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No, it doesn't. I'm sorry, but feel isn't real and if you're still accelerating after impact, you're wasting energy and your timing and sequencing are off. Your understanding of physics is not in line with reality. Feel isn't real here. A boxer's fist is not speeding up after it's hit the other boxer's face. Impact lasts almost the same amount of time (to a shockingly small degree) whether you're hitting a lob wedge, putter, 5-iron, or driver. 400 microseconds, give or take a small percentage. You can't "add one last bit of compression." Let me be clear about this, since it seems to be going unnoticed: FEEL isn't real. You might FEEL like you're still accelerating, and it might work for a lot of people because they're currently decelerating into impact. But you're not accelerating, or at least you shouldn't be, in reality. You may need to feel it, but you're not actually doing it.

I agree, if the dwell time does not increase the jerk or jolt does not affect the energy transfer. At first I thought at if you could put more dwell time on the club and ball impact that more energy is transferred and the velocity of the ball is increased due to the constant or even increasing force on it for a longer time. The flaw is that if the time does not increase, then this does not affect the ball velocity.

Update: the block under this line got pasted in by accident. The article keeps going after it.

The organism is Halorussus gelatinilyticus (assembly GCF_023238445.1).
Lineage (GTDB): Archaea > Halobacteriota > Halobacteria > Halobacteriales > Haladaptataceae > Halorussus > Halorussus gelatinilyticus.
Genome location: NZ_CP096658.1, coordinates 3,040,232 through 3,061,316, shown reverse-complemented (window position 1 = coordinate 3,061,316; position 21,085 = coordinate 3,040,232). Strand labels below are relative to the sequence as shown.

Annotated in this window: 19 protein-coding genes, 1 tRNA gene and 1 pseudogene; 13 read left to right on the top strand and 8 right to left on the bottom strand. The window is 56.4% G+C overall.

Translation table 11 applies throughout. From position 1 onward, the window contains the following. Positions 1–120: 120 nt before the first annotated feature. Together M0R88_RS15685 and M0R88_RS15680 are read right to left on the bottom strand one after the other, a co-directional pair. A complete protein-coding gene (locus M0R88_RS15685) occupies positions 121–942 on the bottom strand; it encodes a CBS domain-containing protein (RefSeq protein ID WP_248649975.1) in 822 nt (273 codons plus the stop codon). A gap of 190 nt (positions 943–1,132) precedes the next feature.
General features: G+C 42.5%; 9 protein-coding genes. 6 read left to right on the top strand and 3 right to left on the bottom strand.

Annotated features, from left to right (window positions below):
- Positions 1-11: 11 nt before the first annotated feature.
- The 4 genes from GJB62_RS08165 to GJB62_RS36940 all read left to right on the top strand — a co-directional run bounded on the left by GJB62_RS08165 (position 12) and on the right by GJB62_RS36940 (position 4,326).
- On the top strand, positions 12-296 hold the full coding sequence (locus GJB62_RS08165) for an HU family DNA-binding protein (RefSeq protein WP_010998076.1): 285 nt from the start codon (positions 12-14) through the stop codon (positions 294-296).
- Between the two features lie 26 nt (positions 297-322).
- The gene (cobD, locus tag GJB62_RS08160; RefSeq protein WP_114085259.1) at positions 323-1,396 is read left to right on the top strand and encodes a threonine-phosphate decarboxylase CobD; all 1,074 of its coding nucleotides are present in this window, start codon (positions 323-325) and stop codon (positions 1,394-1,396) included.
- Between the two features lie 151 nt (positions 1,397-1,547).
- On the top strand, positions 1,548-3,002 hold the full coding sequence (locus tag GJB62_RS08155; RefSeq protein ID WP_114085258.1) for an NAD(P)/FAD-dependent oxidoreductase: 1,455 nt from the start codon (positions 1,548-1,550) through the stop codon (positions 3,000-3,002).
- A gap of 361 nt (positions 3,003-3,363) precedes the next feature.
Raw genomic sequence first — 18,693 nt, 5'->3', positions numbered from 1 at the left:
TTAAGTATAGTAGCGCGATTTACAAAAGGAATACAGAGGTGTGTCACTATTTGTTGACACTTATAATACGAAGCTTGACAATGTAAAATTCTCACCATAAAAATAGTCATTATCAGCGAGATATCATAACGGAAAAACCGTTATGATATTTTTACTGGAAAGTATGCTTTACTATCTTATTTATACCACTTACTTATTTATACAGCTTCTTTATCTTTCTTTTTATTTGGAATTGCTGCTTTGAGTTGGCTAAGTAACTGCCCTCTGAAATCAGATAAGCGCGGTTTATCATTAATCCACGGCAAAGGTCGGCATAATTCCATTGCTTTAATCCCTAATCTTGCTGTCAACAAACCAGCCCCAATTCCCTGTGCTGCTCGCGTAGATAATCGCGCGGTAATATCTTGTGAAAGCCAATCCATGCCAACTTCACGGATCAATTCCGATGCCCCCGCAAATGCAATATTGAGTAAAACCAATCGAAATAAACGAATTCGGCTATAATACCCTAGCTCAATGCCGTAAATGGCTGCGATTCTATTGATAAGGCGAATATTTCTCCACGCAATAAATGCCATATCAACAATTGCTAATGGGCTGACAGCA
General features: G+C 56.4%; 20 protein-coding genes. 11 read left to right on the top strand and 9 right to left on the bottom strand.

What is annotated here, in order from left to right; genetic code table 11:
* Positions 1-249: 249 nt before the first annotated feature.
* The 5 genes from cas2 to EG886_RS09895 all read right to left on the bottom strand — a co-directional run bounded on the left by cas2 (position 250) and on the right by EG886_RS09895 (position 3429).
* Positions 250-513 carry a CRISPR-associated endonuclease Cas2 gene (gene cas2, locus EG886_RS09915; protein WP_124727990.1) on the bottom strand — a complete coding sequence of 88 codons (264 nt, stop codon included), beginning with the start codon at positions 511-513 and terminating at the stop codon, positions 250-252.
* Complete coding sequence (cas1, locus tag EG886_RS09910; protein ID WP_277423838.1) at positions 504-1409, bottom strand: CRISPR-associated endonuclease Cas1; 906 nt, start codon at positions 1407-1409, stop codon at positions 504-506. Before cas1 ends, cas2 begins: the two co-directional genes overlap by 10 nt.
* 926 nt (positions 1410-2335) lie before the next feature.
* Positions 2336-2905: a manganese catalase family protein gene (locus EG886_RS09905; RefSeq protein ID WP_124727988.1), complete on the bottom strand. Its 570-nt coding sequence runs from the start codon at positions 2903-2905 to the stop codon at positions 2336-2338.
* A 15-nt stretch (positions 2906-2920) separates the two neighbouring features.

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Originally Posted by dereckbc

Ever seen George Foreman or Bruce Lee throw a 3-inch knock out jab before? Do you really think they quit at impact, or followed through the punch driving with everything they have at the opponent to the ground?

I'm agreeing with the fact that they are in fact accelerating through the punch....but the fact is that when the punch meets resistance ( the boxer's head) energy begins to be transferred and therefore the net effect is a loss of speed because it was transferred in to the boxer's head.

Just like those steel balls that swing back and forth. The ball is accelerating into impact with the other one...but when they meet the ball that initiated the contact stopped dead in it's tracks because it transferred all of it's energy to the receiving ball.  Had this other ball not been in the way then it would have continued on it's arch otherwise. This would be more like a golfer hitting an impact bag versus taking a full rehearsal practice swing. Example other than a golf helped me understand what I think the guys are trying to say but I am just giving examples.  The energy may have been accelerating...but it can no longer accelerate if it meets resistance...ie  golf ball or the turf.